The 2018 Winter Olympics are well underway, and audiences around the world have seen a lot of wild science and technology outside of the actual competitions, including a norovirus outbreak, the blacker-than-black Olympic Plaza pavilion, the scandal surrounding sloppy Russian doping, and even live streaming VR coverage.
But it’s the tech that athletes are using — or forbidden to use — for competition that’s truly wild. Here are some of the most high-tech pieces of Olympic equipment athletes are rocking in Pyeongchang or had worn in training before they arrived. Most of it is actually illegal for competition.
Dutch Speed Skaters Trained with Haptic Suits
Leading up to the Winter Games, star Dutch speed skaters Suzanne Schulting and Sjinkie Knegt trained in high-tech haptic suits. As the South China Morning Post reported, these suits constantly monitored their body positions, allowing coaches to recommend minor adjustments by vibrating different portions of the suits while the athletes were wearing them. With this kind of real-time feedback, these suits aren’t legal for competition, but the team hopes it’ll give them an edge. So far, the results are mixed: Schulting came in 30th in her first event, the women’s 500m individual race, but Knegt snagged the silver medal in the men’s 1,500m race.
U.S. Skiers Got Their Brains Zapped
In preparation for the games, U.S. skiers trained with headsets that administer transcranial stimulation — small, targeted currents of electricity — to the brain’s motor cortex. These headsets, produced by Halo Neuroscience, supposedly help increase the effectiveness of training. The idea is that electrically stimulating the motor cortex during training will make it easier for athletes to build new skills.
The U.S. ski team’s high performance director, Troy Taylor, told the BBC that the team’s Nordic combined skiers had seen the biggest gains in advance of the Olympics. “Jumpers experienced less wobble and applied more force in their jumps,” he said. The Halo headsets are also not being used in competition.
U.S. Skiers Used Strobe Glasses to Improve Focus
When athletes who are at the very top of their game compete against one another, every tiny bit of advantage counts. That’s why, as the BBC reports, U.S. skiers have been training with strobe glasses to strengthen their non-dominant eye. Just as most people have a dominant hand that they rely on more, most people also have a dominant eye. For skiers, the concern is that turns toward the non-dominant eye will be slower and weaker, and strobe training is meant to prevent that. These glasses made by Vima use a shutter to strobe the dominant eye, making the non-dominant eye get stronger.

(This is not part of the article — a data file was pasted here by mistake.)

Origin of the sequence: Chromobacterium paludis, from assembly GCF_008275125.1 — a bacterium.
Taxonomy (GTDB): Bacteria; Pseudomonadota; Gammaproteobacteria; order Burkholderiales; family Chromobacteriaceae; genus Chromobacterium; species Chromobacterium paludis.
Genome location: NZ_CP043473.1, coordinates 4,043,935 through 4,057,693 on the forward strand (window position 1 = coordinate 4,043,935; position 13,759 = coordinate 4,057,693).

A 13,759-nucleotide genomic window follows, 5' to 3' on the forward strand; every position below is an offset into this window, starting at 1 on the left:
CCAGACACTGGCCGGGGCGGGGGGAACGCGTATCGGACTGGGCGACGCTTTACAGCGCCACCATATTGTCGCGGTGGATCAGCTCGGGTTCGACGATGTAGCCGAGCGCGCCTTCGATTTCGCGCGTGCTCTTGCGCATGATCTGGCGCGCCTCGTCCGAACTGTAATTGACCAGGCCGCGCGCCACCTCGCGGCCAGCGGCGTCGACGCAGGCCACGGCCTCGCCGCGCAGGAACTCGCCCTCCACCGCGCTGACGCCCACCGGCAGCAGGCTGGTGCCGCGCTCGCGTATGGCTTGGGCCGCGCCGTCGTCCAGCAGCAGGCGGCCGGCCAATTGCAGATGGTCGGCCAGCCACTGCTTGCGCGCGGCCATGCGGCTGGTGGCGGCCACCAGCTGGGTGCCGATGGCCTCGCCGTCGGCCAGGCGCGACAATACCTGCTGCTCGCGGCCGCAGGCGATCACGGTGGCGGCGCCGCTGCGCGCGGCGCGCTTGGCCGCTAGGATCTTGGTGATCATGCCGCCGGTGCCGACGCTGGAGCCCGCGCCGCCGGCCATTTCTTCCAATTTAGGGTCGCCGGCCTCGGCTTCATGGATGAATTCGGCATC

“Taking information away in a strobe fashion wakes up the brain to take and use information it does see and process it faster and better,” the head coach of U.S. men’s alpine, Sasha Rearick, told the BBC. It’s still a little too early on in the games to tell whether the training worked.
Under Armour Debuted a New Speed Skating Suit
Under Armour designed the U.S. speed skating team’s uniforms for the 2014 Winter Olympics. These “Mach 39” racing suits were, to put it simply, a disaster. For the first time in 30 years, none of the U.S. skaters won any medals. What’s worse, some skaters and critics actually blamed the vented suits for being restrictive and distracting. U.S. Speedskating officials have since established that Under Armour is not to blame, but the whole episode was a public relations nightmare.
For 2018, the company hopes to redeem its image and bring U.S. skaters to the podium with a revamped suit. The new suit, according to Wired, is made from three different materials and is designed to reduce air resistance at key points on the body. One fabric called H1 is particularly rough, which helps create turbulence and prevent air from clinging to skaters and slowing them down. So far, it’s hard to say if it’s working, since about half of the events are finished, and no U.S. skaters have medalled.
Great Britain’s Skintight Skeleton Suits Are Barely Legal
In the skeleton event, riders rocket down an ice track at speeds approaching 80 miles per hour on a tiny sled, steering with their head and neck. At these speeds, aerodynamics become very important, but skeleton rules stipulate that riders’ suits must not have any added aerodynamic enhancement. This is meant to level the playing field since everyone has access to basically the same equipment.
But Great Britain’s practice runs raised concerns, as The Telegraph reports that the team is wearing suits with built-in ridges. These ridges, much like dimpled speed skating uniforms, can help create turbulence and reduce aerodynamic drag on the riders. Competitors spoke up when they noticed that Great Britain’s riders, who weren’t exactly ranked at the top of the field, started posting ridiculously fast times. The International Bobsleigh and Skeleton Federation weighed in, though, saying that since the ridges are built-in and not added on, they’re legal.